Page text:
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Autism-related conditions converge on same loss of DNA tags

Mutations in the gene DNMT3A disrupt how other genes are turned on and off, and can lead to a range of neurodevelopmental conditions, a study in mice has found.

The results hint at how mutations in DNMT3A, seen in people with autism and a related condition called Tatton-Brown Rahman syndrome, interfere with brain function, says lead investigator Harrison Gabel, assistant professor of neuroscience at Washington University in St. Louis, Missouri.

DNMT3A codes for a protein that deposits a chemical tag called a methyl group onto the DNA base cytosine. The protein targets only those cytosine molecules that are followed by another base, called adenine, in a DNA sequence. This type of chemical modification, called ‘CA methylation,’ occurs primarily after birth in neurons and accumulates during the first 18 months of life, when neurons are forming connections with other cells, Gabel says.

The protein missing in Rett syndrome — a rare condition characterized by language deficits and repetitive behavior — typically binds to CA methylation sites. So Gabel and his team hypothesized that disrupting the activity of DNMT3A would affect the same cellular mechanisms as those involved in Rett syndrome.

Mice with mutations in DNMT3A show changes in gene expression that mirror those observed in mouse models of Rett syndrome, they found.

“Looking for shared underlying pathology is really important, so that we can start to think about therapeutic approaches that can ameliorate the effects of more than one neurodevelopmental condition,” Gabel says.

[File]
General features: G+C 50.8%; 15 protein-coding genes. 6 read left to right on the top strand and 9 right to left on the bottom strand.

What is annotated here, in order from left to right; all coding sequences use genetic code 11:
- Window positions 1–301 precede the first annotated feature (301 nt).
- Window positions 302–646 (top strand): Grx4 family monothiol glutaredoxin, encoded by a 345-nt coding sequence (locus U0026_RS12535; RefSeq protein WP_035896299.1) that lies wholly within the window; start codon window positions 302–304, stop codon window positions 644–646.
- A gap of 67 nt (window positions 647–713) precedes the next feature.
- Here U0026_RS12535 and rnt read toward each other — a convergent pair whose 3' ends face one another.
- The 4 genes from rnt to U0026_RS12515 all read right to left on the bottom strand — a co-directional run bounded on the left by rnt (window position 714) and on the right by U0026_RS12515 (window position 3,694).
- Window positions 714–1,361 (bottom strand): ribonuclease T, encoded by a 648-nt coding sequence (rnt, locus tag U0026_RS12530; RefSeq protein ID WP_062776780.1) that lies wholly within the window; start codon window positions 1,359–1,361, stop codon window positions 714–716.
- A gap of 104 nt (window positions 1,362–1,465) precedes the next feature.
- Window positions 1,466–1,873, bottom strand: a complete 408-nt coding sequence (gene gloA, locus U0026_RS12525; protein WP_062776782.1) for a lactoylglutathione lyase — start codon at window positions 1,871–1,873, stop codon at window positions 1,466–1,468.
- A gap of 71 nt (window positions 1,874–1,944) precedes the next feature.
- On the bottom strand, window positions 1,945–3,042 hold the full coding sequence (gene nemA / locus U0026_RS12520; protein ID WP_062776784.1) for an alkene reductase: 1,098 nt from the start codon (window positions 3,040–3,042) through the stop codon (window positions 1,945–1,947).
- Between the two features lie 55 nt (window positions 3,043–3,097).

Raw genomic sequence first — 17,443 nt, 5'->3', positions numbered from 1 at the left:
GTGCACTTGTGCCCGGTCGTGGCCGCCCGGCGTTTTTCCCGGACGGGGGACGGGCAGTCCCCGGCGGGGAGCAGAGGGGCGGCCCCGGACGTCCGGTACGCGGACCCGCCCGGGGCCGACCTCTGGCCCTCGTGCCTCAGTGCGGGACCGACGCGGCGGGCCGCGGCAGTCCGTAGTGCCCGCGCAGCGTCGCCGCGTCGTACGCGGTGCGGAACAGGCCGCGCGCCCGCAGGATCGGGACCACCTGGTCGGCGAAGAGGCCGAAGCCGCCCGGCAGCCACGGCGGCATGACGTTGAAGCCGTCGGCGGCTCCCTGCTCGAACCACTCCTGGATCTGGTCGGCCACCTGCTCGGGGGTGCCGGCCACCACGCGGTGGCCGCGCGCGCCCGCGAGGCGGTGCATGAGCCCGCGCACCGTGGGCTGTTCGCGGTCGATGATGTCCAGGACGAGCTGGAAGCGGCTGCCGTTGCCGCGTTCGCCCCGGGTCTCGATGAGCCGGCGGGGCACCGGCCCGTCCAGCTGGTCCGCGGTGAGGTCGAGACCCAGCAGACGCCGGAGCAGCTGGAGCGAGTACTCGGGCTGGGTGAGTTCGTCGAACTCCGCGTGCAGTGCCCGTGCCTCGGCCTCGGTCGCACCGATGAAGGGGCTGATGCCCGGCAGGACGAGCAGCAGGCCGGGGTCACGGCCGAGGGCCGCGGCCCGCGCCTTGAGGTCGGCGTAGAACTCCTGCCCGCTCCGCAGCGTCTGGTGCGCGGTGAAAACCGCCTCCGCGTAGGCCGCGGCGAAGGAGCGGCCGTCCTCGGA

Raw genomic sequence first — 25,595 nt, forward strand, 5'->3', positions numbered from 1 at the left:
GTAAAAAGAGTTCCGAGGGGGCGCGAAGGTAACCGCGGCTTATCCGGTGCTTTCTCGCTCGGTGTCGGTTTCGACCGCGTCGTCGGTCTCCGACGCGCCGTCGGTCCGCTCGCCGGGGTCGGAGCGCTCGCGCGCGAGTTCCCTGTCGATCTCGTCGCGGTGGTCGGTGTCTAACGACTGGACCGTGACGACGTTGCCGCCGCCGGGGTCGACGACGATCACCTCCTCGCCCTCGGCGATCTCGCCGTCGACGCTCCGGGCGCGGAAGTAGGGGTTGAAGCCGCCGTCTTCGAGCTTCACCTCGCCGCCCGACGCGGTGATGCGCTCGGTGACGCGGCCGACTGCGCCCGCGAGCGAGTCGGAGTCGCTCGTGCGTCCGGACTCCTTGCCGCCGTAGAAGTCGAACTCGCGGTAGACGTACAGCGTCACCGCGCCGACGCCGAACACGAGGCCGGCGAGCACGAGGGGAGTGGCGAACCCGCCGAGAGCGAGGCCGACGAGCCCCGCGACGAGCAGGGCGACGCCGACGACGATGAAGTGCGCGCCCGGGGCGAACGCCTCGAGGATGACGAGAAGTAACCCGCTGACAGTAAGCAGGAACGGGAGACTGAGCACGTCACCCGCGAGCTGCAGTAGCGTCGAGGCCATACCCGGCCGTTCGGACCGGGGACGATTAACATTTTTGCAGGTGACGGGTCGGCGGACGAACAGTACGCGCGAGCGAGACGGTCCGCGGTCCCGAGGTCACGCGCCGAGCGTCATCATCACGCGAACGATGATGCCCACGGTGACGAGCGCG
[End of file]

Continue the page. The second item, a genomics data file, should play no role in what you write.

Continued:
Methylation changes:

The researchers assessed the effects of nine DNMT3A mutations on DNA methylation in cultured neurons. All nine blocked methylation at CA sites. Mutations associated with intellectual disability had stronger effects than those associated with autism, they found.

The team then deleted one copy of DNMT3A from mice and found that the rodents were heavier and had longer bones, on average, than control mice. These physical features are similar to the overgrowth seen in people with Tatton-Brown Rahman syndrome.

The mice lacking DNMT3A also showed social deficits and other behaviors that resemble core autism traits: The mice spent less time than controls inspecting a new mouse or a new object, and as pups they squeaked less for their mothers than control mice did.

The mice’s neurons have nearly half the usual amount of CA methylation, the researchers found, especially at enhancers, portions of the genome that can regulate gene expression. As a result, several genes showed altered expression.

Many of these genes are also altered in mouse models of Rett syndrome, which suggests that some traits in people with DNMT3A mutations arise from cellular changes like those in people with Rett syndrome, Gabel says. The study was published in November in Cell Reports.

Convergent pathways:

The findings also suggest that CA methylation at enhancers is critical for brain development, and that mutations in DNMT3A contribute to neurodevelopmental conditions, says Magdalena Janecka, assistant professor of psychiatry at the Icahn School of Medicine at Mount Sinai in New York City, who was not involved in the work.

“But this is a study in mice, so it’s a very big leap to say that those mutations are definitely causative of the disease in humans,” Janecka says.

The convergence between mice with one working copy of DNMT3A and mouse models of Rett syndrome is “surprising,” says Annie Vogel Ciernia, assistant professor of biochemistry and molecular biology at the University of British Columbia in Vancouver, Canada, who was not involved in the study. Ciernia notes that mice with one working copy of DNMT3A don’t seem to have the severe motor deficits observed in Rett syndrome mice, perhaps because different types of neurons are affected. But, she adds, “it’s interesting how you can have overlap in the molecular mechanism that leads to very different phenotypic outputs.”